"He crossed the Delaware with his army in the night amid masses of floating ice, and in the twilight of the morning assaulted the inactive camp at the other side. The picture re-produces the moment when the great General--ahead of the mass of the army, which had also just embarked, and part of which are passing off from the shore, and part already struggling with the driving ice--is steering to the opposite shore in a small boat, surrounded by eleven heroic figures, officers, farmers, soldiers and boatmen. The tall and majestic form of the man in whose hands at that hour lay the fate of millions, rises from the group, standing slightly bent forward, with one foot on the bottom of the boat, the other on the forward bench. His mild, yet serious and commanding glance seems seeking to pierce the mists of the further shore and discover the enemy, while intimations of the future grandeur of his country rise upon his mind."--N.Y. Tribune. The figure seated beside Washington, enveloped in the blue cloak, is Gen. Nathaniel Greene. The one immediately behind Washington, bearing the flag, is Gen. Greene's aide, Col. Monroe, (afterwards President). This picture has been engraved by Giradet and published by Goupil & Co. Subscriptions for proofs and prints received by G.H. Whitney. [P. 7.]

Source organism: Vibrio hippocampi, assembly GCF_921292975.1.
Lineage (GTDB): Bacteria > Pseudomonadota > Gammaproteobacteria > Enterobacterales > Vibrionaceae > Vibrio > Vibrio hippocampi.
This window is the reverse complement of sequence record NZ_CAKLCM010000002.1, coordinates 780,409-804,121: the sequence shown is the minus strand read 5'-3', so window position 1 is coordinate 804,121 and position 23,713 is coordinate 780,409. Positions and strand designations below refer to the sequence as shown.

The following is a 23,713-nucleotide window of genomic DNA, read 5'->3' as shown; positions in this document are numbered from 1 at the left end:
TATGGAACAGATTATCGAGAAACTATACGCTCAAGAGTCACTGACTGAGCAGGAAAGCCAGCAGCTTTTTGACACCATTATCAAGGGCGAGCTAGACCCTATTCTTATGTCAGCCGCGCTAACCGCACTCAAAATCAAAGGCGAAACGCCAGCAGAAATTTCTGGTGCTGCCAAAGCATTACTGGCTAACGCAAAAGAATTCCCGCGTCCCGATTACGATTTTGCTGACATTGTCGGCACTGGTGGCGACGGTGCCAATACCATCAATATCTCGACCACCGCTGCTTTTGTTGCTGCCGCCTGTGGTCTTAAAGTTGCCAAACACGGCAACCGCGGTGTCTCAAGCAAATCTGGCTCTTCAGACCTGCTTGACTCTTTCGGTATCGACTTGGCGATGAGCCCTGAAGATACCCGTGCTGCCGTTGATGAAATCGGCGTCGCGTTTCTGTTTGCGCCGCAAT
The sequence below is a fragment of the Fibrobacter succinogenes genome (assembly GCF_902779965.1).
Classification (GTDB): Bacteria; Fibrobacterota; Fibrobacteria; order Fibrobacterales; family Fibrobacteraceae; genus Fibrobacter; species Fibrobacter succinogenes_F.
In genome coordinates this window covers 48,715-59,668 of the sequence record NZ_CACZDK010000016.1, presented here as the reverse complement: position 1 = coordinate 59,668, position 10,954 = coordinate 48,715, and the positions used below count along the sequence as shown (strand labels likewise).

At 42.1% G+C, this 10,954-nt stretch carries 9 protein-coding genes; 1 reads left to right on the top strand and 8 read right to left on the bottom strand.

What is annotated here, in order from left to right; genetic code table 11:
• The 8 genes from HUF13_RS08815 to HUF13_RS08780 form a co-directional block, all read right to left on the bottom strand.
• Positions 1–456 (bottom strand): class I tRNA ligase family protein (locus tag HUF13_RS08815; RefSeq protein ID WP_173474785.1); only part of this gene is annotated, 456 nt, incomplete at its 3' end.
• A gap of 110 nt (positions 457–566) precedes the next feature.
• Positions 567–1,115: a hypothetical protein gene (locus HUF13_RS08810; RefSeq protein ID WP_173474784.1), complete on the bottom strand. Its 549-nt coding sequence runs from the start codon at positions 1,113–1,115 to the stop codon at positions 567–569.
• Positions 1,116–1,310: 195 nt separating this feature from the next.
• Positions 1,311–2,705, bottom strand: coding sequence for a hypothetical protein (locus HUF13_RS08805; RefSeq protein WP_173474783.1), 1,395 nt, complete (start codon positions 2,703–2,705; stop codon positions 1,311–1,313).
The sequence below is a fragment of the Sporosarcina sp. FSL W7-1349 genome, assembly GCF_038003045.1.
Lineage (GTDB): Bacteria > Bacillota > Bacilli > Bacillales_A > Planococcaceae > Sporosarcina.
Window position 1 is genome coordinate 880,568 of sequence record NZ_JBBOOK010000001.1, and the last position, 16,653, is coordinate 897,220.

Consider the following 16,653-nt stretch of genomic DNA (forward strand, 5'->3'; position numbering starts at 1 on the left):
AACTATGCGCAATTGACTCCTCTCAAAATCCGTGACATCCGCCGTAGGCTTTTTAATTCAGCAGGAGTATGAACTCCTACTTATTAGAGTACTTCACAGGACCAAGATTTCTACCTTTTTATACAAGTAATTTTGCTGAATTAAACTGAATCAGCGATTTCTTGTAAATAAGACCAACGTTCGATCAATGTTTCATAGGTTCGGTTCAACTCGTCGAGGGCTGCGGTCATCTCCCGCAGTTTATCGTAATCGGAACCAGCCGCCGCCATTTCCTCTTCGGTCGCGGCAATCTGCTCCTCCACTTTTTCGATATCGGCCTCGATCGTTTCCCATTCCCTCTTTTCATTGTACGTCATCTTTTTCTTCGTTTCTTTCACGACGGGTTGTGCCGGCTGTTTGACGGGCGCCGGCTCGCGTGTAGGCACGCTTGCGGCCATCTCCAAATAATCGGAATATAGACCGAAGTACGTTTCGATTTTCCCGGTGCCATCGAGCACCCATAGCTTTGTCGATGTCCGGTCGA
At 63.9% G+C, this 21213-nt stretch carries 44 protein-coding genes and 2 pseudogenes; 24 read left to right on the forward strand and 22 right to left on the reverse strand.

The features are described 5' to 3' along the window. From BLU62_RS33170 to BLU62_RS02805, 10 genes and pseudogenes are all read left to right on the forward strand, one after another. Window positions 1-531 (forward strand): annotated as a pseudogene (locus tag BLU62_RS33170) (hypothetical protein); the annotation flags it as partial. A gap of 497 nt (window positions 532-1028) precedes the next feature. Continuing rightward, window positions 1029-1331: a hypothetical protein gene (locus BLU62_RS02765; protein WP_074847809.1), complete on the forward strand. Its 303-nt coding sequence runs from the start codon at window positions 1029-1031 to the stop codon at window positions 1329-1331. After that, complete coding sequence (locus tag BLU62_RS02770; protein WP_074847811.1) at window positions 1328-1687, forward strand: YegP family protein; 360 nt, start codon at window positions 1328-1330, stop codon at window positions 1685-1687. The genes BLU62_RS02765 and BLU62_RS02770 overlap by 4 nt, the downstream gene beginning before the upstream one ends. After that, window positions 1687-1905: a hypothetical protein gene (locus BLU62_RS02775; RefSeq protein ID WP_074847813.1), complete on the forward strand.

Catalogue of the First Exhibition of Paintings, Statuary and other Works of Art, by the Rhode Island Art Association, at Westminster Hall, Providence, September, 1854. Single Admission 25 cts.; Tickets for the Current Week 50 cts.; Season Tickets, $1. Providence: Knowles, Anthony & Co., Printers. 1854.